The value of reflection
When a person watches someone else performing an action, the same neurons that would fire if the observer were replicating that action become active — even if that observer is standing completely still. This neural activity is the brain’s way of simulating the motion being witnessed, and can help an athlete reproduce those movements. Mirror neurons thus provide “a system for matching what you do with what you see others doing,” says Salvatore Aglioti of Sapienza University of Rome.
The mirror system may also mediate another important function in the athlete’s brain — anticipation. If mirror neurons are already simulating the motions of an opponent, an observing athlete might use information from those neurons to chart out the full course of the adversary’s motion. In sports where time is of the essence, the ability to predict a movement offers a major leg up.
Based on his knowledge of the mirror system, Aglioti hypothesized that athletes focus attention not solely on the ball, for example, but also on their opponents’ bodies to gain clues that will help in deciding whether to expend energy on a certain response. He studied how well expert basketball players, novices and expert watchers including coaches gauged the result of a free throw based solely on time-lapse photographs depicting various stages of another player’s shooting motion, reporting the findings in 2008 in Nature Neuroscience.“Compared to novices and scouts, elite athletes were better at predicting the outcome of a shot after watching the body motion of basketball players,” Aglioti says.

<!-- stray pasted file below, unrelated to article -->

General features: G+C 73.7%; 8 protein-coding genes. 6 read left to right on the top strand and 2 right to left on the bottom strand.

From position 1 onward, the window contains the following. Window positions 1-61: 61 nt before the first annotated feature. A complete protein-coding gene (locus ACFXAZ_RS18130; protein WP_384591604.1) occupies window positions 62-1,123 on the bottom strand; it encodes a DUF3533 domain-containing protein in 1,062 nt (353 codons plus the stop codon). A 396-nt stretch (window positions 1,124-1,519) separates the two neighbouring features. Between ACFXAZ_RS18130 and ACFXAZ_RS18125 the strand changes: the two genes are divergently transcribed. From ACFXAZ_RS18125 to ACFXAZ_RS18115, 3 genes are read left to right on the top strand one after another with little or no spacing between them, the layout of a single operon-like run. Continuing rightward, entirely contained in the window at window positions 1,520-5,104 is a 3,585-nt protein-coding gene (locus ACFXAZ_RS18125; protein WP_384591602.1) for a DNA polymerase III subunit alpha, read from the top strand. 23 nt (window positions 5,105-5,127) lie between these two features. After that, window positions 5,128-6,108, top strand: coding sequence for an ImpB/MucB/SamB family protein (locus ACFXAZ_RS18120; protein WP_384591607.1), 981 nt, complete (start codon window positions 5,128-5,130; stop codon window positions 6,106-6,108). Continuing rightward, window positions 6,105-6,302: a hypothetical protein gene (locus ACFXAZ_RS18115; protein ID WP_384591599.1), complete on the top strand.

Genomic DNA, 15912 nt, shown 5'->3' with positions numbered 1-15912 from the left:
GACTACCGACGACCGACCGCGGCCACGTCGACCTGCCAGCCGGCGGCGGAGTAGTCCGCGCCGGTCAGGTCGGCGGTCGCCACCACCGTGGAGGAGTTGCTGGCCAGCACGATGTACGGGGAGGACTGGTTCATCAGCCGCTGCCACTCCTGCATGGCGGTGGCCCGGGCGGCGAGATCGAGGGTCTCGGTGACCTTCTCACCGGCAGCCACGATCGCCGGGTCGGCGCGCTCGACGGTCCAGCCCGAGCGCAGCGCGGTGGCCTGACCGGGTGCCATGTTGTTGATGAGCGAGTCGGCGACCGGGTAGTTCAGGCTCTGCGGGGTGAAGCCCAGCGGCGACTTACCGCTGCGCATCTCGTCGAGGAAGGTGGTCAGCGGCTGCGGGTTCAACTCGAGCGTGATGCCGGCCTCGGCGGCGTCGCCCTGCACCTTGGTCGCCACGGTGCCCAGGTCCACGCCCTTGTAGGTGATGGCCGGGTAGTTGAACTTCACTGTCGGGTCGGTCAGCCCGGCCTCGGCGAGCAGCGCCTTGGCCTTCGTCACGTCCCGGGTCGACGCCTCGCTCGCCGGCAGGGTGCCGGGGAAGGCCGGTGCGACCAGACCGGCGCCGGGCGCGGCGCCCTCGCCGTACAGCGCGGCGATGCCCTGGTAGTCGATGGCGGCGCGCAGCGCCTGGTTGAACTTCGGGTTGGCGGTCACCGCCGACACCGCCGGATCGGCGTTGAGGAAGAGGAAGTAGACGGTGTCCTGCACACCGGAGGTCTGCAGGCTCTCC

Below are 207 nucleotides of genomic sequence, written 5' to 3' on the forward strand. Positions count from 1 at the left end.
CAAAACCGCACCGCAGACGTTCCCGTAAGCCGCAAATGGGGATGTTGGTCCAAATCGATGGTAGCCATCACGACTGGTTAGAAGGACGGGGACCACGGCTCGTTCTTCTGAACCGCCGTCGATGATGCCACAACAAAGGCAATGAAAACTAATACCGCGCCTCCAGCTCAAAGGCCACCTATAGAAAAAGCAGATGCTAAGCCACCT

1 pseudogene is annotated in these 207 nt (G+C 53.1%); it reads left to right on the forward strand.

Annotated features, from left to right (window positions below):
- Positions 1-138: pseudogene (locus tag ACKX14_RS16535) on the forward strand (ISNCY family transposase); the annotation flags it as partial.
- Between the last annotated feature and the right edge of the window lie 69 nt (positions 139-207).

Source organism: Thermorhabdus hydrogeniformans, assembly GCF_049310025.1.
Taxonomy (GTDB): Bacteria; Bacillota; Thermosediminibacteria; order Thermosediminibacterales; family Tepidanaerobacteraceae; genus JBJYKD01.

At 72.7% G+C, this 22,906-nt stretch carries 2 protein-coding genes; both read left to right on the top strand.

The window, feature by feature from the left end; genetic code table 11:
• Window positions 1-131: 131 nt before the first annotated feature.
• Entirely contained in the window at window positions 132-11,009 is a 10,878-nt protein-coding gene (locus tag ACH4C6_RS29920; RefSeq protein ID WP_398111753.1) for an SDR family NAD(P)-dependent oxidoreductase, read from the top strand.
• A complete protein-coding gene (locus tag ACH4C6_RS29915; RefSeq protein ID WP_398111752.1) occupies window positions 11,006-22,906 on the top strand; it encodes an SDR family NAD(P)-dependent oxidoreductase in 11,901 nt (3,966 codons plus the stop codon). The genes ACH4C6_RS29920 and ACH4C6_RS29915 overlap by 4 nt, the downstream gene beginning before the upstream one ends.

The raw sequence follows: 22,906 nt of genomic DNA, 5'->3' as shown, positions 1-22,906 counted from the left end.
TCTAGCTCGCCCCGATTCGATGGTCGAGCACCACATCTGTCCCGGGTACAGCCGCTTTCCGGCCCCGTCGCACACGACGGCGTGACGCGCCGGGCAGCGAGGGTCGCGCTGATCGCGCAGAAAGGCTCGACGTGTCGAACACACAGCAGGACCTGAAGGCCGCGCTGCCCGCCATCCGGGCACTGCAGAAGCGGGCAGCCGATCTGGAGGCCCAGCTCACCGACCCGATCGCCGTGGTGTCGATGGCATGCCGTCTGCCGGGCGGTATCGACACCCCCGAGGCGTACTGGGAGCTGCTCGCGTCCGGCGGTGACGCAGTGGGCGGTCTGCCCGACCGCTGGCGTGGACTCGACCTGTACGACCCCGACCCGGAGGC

Expert cricket batters also appear to gain important information from the physical details of an opponent’s throwing motion, suggests a team of Australian researchers. After showing study participants sequential photographs of a bowler in motion, the scientists found that elite batters’ ability to predict the final location of a ball in flight was impaired when the researchers blocked out the arm or hand of the hurling bowler. Novices were equally bad at predicting where the ball was headed regardless of whether they could see the bowler’s arm or hand.
What’s more, anticipation abilities improved among expert batters when they were allowed to fully swing their bat while making a prediction, compared with predicting while standing still or while only completing the lower-body motion of a swing, the Australian team reported last year in Acta Psychologica. Novices’ predictive ability did not improve when they picked up the bat, suggesting that success in sports is partly dependent on how effectively the brain couples the body’s perceptive machinery to its motor processes.
Milton has suggested that athletes in all fast-ball sports — including baseball and tennis — anticipate where the ball is headed based on information derived from watching their opponents’ movements. What helps separate elite members of these sports from novices is a superior ability to sort out the relevant from the irrelevant physical cues.